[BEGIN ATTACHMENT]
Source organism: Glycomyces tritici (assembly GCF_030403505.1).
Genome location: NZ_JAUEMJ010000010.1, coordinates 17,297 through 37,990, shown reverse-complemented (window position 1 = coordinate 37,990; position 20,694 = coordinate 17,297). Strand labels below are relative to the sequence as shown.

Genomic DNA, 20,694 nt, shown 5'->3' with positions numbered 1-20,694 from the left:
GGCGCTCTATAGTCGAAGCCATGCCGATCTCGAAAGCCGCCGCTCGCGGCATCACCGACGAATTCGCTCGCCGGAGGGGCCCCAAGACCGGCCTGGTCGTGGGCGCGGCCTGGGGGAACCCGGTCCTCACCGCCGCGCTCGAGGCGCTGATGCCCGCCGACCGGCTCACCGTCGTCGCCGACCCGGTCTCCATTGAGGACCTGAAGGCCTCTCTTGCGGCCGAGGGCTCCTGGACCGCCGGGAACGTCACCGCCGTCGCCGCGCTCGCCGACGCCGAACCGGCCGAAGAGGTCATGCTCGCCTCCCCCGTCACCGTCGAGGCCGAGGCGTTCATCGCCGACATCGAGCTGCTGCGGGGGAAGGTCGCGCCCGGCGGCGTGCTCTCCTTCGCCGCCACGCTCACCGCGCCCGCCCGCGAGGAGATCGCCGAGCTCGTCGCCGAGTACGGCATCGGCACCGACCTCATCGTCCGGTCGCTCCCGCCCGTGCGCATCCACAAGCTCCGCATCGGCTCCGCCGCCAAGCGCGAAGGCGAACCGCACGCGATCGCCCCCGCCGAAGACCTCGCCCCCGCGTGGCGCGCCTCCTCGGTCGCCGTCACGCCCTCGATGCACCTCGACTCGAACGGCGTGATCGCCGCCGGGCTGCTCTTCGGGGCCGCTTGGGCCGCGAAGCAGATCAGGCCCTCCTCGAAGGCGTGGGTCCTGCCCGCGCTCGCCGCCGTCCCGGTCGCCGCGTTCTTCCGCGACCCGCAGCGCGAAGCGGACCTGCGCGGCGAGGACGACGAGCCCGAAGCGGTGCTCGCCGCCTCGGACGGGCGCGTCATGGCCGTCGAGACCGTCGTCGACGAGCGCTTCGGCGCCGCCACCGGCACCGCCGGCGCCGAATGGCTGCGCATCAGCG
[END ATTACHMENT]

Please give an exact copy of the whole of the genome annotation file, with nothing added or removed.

Source organism: Glycomyces tritici (assembly GCF_030403505.1).
Genome location: NZ_JAUEMJ010000010.1, coordinates 17,297 through 37,990, shown reverse-complemented (window position 1 = coordinate 37,990; position 20,694 = coordinate 17,297). Strand labels below are relative to the sequence as shown.

Genomic DNA, 20,694 nt, shown 5'->3' with positions numbered 1-20,694 from the left:
GGCGCTCTATAGTCGAAGCCATGCCGATCTCGAAAGCCGCCGCTCGCGGCATCACCGACGAATTCGCTCGCCGGAGGGGCCCCAAGACCGGCCTGGTCGTGGGCGCGGCCTGGGGGAACCCGGTCCTCACCGCCGCGCTCGAGGCGCTGATGCCCGCCGACCGGCTCACCGTCGTCGCCGACCCGGTCTCCATTGAGGACCTGAAGGCCTCTCTTGCGGCCGAGGGCTCCTGGACCGCCGGGAACGTCACCGCCGTCGCCGCGCTCGCCGACGCCGAACCGGCCGAAGAGGTCATGCTCGCCTCCCCCGTCACCGTCGAGGCCGAGGCGTTCATCGCCGACATCGAGCTGCTGCGGGGGAAGGTCGCGCCCGGCGGCGTGCTCTCCTTCGCCGCCACGCTCACCGCGCCCGCCCGCGAGGAGATCGCCGAGCTCGTCGCCGAGTACGGCATCGGCACCGACCTCATCGTCCGGTCGCTCCCGCCCGTGCGCATCCACAAGCTCCGCATCGGCTCCGCCGCCAAGCGCGAAGGCGAACCGCACGCGATCGCCCCCGCCGAAGACCTCGCCCCCGCGTGGCGCGCCTCCTCGGTCGCCGTCACGCCCTCGATGCACCTCGACTCGAACGGCGTGATCGCCGCCGGGCTGCTCTTCGGGGCCGCTTGGGCCGCGAAGCAGATCAGGCCCTCCTCGAAGGCGTGGGTCCTGCCCGCGCTCGCCGCCGTCCCGGTCGCCGCGTTCTTCCGCGACCCGCAGCGCGAAGCGGACCTGCGCGGCGAGGACGACGAGCCCGAAGCGGTGCTCGCCGCCTCGGACGGGCGCGTCATGGCCGTCGAGACCGTCGTCGACGAGCGCTTCGGCGCCGCCACCGGCACCGCCGGCGCCGAATGGCTGCGCATCAGCG